Last week, I created a series of classes about chanting. I know a lot about Gregorian chant, even more about Hildegard von Bingenís particular kind of chant, even a fair amount about Ambrosian, Mozarabic, Aquitanian, and Icelandic chant. Iíve heard a fair amount of Jewish and Islamic chant, but donít know much about them, really. What I wanted was to collect the notation, recordings, history, context, and musicology about all kinds of chant, not just the Big Three world religions.
These days, doing research is pretty easy. You just fire up a search engine on the Internetóheck, you can even search your local libraryís holdings from home, if youíre lucky enough to live in or near a well-funded metropolis. But what if you donít know what it is you donít know? Like looking up the spelling for something in a dictionary, itís a little frustrating, but you CAN get there from here.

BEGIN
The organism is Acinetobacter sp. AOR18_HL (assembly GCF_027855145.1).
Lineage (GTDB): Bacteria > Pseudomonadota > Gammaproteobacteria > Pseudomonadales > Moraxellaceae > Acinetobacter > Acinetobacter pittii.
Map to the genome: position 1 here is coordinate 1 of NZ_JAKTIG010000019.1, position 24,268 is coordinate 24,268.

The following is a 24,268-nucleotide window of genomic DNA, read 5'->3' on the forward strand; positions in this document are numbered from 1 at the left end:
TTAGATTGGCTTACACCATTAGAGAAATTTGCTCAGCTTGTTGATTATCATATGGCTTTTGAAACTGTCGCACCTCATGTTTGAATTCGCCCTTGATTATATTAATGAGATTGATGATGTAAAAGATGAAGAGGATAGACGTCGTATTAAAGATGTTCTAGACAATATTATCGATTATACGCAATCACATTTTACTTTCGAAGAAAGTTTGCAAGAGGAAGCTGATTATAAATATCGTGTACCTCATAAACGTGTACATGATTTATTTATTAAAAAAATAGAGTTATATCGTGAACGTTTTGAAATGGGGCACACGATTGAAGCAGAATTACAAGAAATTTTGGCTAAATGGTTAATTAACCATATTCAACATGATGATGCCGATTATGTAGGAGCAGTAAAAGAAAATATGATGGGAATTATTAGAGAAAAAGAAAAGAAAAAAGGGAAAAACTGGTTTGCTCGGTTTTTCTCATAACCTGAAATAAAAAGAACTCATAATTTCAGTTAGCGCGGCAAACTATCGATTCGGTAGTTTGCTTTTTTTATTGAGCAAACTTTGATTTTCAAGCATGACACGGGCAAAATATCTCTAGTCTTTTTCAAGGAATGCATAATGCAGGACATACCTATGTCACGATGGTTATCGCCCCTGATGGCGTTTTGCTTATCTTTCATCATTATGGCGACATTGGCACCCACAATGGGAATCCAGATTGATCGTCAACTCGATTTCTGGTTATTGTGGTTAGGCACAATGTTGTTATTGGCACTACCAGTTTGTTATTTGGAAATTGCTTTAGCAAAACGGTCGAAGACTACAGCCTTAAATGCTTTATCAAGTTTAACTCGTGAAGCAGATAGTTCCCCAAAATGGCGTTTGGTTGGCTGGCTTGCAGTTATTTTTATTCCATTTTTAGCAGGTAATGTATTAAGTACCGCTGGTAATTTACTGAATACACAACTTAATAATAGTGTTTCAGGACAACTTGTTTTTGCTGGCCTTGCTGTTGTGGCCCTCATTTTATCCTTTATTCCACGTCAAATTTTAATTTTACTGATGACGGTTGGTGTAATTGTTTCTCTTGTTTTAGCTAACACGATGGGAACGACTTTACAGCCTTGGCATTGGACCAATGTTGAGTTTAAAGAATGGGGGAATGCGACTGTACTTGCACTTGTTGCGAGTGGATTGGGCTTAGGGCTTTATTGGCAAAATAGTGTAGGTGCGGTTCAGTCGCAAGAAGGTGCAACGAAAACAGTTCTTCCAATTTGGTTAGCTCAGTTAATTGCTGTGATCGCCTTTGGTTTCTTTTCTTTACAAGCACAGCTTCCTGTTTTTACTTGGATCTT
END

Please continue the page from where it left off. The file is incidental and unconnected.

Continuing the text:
First I made a list of every kind of chant that Iíd ever heard of. Hereís my list (not that I expect this to be useful to you, but I want to show you how I built a curriculum): African, Ambrosian, Armenian, Byzantine, Carnaic (Eastern Indian), Christian/Moorish, Cistercian, Gregorian, Hildegard, Icelandic, Islamic, Jewish, Tibetan, and a wild array of Indigenous American.
Note: Itís important to point out that although I had some ideas about what I wanted to teach, I wasnít married to any of them, and I could let my research dictate the actual coverage of the class. In some ways, that meant I did more research than was necessary, but it also means I own more of my topic than I need to teach it, automatically making me a better teacher than I would be if I gave my students every kernel of knowledge that I possess, or worse, if I guessed.